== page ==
Grow-op bust brings out pot advocates
May 10, 2007
Brennan Clarke, Goldstream News-Gazette (Canada)
To the prosecution, it’s a simple case of production for the purposes of trafficking, involving two local men caught red-handed growing a crop of 900 marijuana plants on an acreage in East Sooke.
To Vancouver Island Compassion Society founder Philippe Lucas, it’s a constitutional challenge to Canada’s medical marijuana laws.
Lawyers were in court in Victoria this week arguing that the two men arrested in the May, 2004 raid, Mat Beren and Michael Swallow, were operating a marijuana research and cultivation facility on behalf of the society.
“We don’t deny what we were doing,” Lucas said. “Our defence is a constitutional challenge.”
The compassion society’s lawyers will argue that Health Canada’s medical cannabis program has failed to abide by recent court rulings ordering the government to make pot available for medical purposes, Lucas said.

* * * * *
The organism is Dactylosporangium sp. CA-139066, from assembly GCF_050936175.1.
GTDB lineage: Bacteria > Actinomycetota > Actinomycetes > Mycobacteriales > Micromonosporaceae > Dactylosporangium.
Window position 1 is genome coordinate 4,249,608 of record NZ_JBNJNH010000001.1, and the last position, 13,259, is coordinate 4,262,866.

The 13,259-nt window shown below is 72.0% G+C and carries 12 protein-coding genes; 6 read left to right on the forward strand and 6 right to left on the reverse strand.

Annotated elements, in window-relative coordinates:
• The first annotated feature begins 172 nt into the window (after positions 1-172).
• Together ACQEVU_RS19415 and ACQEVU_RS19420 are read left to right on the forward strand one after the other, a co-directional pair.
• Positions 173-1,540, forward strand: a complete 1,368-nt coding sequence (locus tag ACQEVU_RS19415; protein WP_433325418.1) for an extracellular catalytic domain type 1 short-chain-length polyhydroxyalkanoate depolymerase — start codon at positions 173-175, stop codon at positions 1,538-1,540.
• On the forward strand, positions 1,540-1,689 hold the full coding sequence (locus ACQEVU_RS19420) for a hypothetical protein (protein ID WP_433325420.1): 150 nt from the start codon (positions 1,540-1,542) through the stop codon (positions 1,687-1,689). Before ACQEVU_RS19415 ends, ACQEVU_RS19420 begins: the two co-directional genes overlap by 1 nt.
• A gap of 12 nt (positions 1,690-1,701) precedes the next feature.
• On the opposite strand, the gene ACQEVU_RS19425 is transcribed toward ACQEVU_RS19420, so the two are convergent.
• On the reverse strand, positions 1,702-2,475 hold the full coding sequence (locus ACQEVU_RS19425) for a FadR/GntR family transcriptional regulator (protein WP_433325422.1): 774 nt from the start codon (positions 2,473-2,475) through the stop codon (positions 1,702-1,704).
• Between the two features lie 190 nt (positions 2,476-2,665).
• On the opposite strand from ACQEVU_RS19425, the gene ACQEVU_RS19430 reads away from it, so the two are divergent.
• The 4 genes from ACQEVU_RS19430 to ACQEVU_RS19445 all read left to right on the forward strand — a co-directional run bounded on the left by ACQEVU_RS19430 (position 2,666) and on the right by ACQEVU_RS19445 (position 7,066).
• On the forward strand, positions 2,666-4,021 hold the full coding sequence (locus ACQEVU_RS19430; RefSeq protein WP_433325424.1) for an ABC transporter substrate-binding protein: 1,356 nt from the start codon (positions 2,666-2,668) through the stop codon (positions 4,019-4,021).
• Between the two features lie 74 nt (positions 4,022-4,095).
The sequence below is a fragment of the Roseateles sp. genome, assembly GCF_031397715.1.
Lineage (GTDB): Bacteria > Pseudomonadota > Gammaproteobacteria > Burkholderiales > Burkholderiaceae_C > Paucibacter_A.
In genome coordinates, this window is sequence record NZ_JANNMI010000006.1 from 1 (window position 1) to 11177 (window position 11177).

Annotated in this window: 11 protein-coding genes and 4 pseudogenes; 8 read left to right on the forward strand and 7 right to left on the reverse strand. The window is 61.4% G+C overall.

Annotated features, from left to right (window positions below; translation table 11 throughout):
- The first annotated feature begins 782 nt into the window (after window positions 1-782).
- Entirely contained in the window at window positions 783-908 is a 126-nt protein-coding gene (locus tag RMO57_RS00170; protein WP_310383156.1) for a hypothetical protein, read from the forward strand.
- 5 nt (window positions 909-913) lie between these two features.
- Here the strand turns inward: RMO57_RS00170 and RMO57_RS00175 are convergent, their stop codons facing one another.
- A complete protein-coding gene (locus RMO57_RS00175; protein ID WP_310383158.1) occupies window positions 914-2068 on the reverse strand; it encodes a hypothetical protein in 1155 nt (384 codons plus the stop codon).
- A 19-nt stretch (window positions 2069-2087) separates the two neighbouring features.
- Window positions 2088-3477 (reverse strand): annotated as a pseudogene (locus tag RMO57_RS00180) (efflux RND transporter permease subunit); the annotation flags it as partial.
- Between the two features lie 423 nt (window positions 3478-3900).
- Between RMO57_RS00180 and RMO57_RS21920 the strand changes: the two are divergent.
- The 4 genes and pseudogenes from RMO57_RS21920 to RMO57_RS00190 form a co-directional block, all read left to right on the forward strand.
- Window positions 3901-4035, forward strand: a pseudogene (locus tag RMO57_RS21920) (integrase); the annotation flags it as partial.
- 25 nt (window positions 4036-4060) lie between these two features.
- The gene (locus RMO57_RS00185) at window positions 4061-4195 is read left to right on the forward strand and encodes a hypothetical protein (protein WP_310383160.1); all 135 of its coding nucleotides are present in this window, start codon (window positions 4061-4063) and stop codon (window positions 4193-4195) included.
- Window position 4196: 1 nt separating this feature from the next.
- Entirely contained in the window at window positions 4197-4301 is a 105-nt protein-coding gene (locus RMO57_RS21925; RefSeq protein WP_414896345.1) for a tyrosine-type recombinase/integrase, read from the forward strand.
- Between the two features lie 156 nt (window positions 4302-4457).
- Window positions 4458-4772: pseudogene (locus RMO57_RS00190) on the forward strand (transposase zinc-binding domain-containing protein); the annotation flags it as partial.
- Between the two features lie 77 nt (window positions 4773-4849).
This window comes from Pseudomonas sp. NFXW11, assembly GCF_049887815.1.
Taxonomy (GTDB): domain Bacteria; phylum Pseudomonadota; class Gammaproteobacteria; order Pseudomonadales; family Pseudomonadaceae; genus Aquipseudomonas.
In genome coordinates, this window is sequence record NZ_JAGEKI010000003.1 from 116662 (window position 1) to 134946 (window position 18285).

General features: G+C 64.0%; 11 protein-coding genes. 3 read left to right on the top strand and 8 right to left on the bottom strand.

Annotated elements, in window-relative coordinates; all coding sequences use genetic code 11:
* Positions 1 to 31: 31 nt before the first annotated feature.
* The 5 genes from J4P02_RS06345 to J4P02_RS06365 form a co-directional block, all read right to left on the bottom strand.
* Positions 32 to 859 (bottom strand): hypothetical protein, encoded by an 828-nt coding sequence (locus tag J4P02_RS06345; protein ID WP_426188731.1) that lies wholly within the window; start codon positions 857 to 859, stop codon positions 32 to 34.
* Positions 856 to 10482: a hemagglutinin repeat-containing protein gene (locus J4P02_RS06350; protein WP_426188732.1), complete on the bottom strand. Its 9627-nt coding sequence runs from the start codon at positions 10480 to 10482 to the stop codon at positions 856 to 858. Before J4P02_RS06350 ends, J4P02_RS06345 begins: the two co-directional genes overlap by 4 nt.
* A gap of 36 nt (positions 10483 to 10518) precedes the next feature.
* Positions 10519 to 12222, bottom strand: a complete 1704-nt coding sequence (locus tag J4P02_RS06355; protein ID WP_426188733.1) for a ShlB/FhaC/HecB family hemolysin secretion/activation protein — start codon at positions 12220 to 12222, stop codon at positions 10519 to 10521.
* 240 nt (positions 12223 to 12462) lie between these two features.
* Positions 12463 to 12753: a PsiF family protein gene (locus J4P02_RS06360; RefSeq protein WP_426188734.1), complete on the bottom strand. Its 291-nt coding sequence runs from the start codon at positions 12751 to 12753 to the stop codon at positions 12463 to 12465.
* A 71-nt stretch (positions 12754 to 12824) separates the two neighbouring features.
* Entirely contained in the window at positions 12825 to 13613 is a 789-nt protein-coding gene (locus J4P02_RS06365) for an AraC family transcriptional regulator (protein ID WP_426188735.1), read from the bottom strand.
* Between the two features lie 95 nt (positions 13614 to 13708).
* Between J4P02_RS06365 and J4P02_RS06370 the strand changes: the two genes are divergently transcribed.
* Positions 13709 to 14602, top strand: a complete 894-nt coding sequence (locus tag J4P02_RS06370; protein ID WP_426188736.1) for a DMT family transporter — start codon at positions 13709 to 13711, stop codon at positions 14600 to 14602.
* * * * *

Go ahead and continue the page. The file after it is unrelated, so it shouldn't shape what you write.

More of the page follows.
The society accuses Health Canada of restricting access to the program, placing arbitrary limits on pot production and “supplying an inadequate source of cannabis.”
The government began growing medical marijuana in 2000, but users soon began to complain about the quality of the product.
Two years later, Freedom of Information documents obtained by the advocacy group Canadians for Safe Access, revealed that nearly one-third of people who bought pot from Health Canada returned their government-grown cannabis.
Lucas said a verdict in the compassion society’s favour could force a major overhaul of Canada’s medical cannabis program and potentially lead to the legalization of the community-based distribution of cannabis.
“It’s really a problem with the program that it limits single individuals from growing cannabis,” he said.
The trial of Beren and Swallow started Wednesday and is expected to continue through May 18. The defence witness list includes Conservative Senator Pierre-Claude Nolin, chair of the senate special committee on illegal drugs.